This box (about a 600ml cube) gave me a chance to cut some ‘saddle notches’ the way the pioneers did for their log cabins. There are several other types of more complex notches which seal the joint better. The ‘chinking’ (filling the gaps between the logs) is from the pulpy bark you see on the deck.
The cushioned lid doubles as a seat.
I varnished it with some old fashioned shellac (from a kind of beetle) which gives it the golden glow and lustre.
Photographed first thing in the day–I get best results when the morning sun is filtered through some light cloud.
These winged shaped ‘knee joints’ were carved from the only piece of log left over from the build. The other logs have weathered but will come back (with a coat of bleach and then tung oil) to that fresh honey colour you see on the ‘wings’.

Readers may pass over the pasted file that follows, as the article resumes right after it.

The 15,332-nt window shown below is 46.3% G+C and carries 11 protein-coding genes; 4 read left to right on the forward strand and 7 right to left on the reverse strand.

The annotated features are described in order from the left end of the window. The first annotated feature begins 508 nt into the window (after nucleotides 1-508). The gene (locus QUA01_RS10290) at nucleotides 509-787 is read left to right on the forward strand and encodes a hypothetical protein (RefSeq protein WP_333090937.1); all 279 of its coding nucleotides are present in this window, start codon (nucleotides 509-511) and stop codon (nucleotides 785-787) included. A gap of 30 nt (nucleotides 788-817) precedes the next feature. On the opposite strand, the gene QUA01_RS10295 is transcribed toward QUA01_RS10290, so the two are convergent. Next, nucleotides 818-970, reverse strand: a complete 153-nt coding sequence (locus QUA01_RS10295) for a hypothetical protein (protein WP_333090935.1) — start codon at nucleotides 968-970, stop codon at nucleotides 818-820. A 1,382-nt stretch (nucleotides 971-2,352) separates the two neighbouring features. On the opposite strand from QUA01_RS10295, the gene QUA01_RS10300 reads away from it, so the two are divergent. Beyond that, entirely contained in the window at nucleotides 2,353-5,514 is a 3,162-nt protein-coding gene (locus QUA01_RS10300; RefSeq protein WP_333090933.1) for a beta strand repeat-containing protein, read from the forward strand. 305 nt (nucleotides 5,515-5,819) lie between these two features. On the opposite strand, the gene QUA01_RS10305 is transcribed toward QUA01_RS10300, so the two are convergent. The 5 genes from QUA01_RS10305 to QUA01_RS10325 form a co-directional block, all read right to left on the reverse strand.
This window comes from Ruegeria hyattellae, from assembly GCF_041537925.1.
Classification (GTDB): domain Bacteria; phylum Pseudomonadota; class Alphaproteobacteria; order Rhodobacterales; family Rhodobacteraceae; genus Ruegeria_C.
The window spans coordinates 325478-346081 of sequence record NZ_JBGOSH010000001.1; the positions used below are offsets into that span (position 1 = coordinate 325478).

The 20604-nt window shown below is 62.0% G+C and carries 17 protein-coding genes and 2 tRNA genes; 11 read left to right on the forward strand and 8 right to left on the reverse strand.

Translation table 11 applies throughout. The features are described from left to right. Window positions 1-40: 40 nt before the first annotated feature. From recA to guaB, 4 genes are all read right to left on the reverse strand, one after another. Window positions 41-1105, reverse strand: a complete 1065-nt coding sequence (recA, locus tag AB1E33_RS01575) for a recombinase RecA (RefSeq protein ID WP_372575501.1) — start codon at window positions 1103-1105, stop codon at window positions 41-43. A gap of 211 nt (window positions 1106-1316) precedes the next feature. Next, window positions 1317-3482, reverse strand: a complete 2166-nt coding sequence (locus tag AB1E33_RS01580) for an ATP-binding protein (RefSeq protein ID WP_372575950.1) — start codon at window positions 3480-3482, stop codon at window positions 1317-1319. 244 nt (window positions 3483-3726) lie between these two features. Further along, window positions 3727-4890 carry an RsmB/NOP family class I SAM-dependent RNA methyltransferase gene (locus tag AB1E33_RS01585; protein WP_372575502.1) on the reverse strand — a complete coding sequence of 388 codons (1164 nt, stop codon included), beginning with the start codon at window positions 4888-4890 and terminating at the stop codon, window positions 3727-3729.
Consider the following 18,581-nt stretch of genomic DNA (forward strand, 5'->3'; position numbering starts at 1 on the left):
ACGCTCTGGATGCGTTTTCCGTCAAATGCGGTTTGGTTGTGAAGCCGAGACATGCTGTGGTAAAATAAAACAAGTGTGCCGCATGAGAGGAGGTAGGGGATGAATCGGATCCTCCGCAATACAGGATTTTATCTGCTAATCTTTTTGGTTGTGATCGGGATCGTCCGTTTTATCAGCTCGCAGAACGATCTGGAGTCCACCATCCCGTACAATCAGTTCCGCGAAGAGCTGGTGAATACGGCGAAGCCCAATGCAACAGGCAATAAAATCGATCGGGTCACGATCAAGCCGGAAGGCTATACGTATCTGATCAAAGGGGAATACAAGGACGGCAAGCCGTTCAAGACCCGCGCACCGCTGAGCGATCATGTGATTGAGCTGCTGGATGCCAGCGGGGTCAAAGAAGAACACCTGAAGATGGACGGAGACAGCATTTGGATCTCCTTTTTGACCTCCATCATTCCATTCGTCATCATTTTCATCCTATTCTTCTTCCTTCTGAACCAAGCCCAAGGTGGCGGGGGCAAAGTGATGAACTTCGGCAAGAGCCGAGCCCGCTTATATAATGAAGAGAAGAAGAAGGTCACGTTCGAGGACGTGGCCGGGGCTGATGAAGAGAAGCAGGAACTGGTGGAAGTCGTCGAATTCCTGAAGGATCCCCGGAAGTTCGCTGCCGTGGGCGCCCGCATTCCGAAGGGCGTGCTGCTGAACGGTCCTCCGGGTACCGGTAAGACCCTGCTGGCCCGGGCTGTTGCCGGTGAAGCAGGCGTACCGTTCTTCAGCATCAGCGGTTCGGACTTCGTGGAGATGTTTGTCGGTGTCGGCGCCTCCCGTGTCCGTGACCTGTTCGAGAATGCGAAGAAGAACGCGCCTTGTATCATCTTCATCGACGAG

The first frame is from sections of Bottle-brush tree–the second from Cypress pine
These store-bought chairs were on special–they had upholstery no-one liked obviously but I liked the colour of the wood–so I re-covered them with a few frills and a little cushion on the backrest
The second pic shows stone steps and flagging at the building site.
The first frame is made from pressed bamboo packing boards–the second from aged hardwood
I cant seem to stop making chairs. I must have been chairless in a previous life!
This is the Easy Rider of chairs (big handle bars, low reclined seat, and really heavy)–it is cantilevered to give it that floating feeling. And the dovetail joints have evolved into the wood inlay decoration on the backrest. The centre piece is cypress pine surround by mahogany and then the yellow box local hardwood half-round slab which forms the backbone of the chair.
The angle of the backrest makes it quite comfortable–it is such that it bears about half of the body-weight–not all of your weight is on your bottom.
The mortise and tenon go right through to the surface of the seat and is secured with a wedge–the satisfaction of tapping that wedge into place was the reason for making the stool.